#DoYouRemember? — The second most historical “No” in Greek history
The first was in 1940 against Mussolini the second was the Greek Referendum against the EU.
Photos: Panayotis Tzamaros
When Alexis Tsipras called upon the Greek populace to decide on a bailout package proposed by the European Central Bank, the European Commission and the International Monetary Fund on the 27th of June 2015, uncertainty clouded over Greece.
The markets went wild, and so did the politicians, on both sides of the border. Capital controls were imposed as soon as the referendum was announced, to avoid a run for the banks that could cause the Greek financial system’s collapse.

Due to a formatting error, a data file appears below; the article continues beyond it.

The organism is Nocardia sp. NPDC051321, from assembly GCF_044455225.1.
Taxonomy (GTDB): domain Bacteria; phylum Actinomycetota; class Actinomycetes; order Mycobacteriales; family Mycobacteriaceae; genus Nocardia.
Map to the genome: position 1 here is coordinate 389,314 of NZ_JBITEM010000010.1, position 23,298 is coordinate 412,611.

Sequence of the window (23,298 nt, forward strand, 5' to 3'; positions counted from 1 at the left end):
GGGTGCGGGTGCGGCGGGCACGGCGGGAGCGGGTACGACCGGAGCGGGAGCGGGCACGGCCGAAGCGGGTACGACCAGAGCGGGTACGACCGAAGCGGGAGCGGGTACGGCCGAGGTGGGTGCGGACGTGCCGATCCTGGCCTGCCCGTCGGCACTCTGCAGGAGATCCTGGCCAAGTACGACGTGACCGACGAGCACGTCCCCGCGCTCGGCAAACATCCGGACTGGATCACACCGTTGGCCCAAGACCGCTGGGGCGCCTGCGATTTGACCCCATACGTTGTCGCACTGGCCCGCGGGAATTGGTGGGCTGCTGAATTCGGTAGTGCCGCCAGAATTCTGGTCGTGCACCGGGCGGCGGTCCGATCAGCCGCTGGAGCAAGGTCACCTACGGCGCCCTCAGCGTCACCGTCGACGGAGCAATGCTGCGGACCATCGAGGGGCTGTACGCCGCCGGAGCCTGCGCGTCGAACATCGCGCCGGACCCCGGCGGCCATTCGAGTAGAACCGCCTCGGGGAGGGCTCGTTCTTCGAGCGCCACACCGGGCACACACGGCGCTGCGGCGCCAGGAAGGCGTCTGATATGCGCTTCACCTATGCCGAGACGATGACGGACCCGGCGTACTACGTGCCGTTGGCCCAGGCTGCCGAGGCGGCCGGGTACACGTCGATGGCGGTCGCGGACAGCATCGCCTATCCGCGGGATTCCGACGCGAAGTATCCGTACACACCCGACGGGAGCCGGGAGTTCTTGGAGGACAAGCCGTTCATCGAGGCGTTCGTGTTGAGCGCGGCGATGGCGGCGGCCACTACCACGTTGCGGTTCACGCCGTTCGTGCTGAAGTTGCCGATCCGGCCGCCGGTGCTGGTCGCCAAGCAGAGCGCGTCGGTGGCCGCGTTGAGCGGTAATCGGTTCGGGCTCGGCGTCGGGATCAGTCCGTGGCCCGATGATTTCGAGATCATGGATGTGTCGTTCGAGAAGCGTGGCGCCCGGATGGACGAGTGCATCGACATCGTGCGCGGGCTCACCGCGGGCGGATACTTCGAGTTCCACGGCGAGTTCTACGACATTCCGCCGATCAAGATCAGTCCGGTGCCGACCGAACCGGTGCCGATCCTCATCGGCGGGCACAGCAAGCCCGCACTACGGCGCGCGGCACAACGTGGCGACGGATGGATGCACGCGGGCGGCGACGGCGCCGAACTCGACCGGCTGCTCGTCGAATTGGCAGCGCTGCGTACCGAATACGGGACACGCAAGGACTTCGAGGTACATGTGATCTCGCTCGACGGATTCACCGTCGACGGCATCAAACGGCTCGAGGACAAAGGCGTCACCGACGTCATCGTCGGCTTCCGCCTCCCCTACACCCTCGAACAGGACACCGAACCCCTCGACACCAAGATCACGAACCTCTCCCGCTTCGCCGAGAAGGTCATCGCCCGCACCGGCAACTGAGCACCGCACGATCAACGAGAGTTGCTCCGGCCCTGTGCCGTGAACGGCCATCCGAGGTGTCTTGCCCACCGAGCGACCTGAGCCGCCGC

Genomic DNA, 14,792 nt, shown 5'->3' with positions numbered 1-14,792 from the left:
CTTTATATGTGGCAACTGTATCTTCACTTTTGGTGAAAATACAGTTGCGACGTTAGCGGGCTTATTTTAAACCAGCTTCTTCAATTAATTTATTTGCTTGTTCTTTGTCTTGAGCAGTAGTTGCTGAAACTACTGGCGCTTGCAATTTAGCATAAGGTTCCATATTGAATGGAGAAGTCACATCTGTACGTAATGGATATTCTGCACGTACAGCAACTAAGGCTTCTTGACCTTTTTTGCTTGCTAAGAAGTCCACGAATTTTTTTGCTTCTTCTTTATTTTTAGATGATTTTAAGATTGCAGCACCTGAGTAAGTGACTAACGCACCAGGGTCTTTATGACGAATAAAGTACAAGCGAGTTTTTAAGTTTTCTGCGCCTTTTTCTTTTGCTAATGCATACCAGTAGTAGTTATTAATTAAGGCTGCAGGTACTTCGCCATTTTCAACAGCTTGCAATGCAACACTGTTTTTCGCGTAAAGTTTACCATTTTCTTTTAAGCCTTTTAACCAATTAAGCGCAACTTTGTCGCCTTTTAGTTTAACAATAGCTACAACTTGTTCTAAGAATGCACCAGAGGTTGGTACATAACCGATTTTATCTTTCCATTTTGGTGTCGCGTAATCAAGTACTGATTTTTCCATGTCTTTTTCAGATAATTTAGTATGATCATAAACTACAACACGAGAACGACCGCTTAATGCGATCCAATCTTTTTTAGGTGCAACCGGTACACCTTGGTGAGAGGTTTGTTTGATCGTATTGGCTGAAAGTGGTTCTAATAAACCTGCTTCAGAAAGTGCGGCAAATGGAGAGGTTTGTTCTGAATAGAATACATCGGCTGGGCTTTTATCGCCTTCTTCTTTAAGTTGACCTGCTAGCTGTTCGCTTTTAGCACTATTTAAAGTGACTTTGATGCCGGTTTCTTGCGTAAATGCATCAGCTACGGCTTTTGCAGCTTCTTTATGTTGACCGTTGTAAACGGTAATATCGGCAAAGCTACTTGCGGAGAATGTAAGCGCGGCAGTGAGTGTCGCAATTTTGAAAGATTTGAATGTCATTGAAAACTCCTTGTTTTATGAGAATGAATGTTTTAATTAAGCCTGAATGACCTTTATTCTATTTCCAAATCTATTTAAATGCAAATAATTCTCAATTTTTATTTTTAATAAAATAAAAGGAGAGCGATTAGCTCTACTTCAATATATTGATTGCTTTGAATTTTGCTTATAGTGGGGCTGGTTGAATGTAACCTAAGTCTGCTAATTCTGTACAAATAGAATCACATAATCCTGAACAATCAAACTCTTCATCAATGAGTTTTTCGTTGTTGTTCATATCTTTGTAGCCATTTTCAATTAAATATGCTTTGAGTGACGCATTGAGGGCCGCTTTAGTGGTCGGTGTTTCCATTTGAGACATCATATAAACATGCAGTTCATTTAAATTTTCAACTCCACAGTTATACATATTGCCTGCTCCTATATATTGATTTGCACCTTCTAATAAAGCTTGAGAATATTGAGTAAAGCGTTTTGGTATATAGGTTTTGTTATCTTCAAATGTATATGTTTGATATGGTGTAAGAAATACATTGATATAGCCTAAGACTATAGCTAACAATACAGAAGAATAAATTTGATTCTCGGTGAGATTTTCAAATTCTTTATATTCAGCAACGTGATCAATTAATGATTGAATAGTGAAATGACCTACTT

The country fell in a serious debate that was going on every second. It was all anyone was talking about. The streets were filled with “Yes” and “No” posters. The proposed package would impose further austerity measures and structural reforms, in exchange for bailout funds. All the Greek people had to do was read the technocratic proposal and decide if it was a Yes or a No.
It was a No, 61% of voters decided. PM Alexis Tsipras insisted the vote would have no Grexit implications. The media and those interviewed insisted that it very well might. Mr. Tsipras had ran on the promise that he would withdraw Greece from Eurozone if need be.
He didn’t. The result of the referendum was further negotiations that imposed harsher measures on Greece.
On the 5th of July, however, when the vote and the count took place, no one knew what the future had in store. The “No” supporters erupted on the streets of Athens to celebrate the decision.
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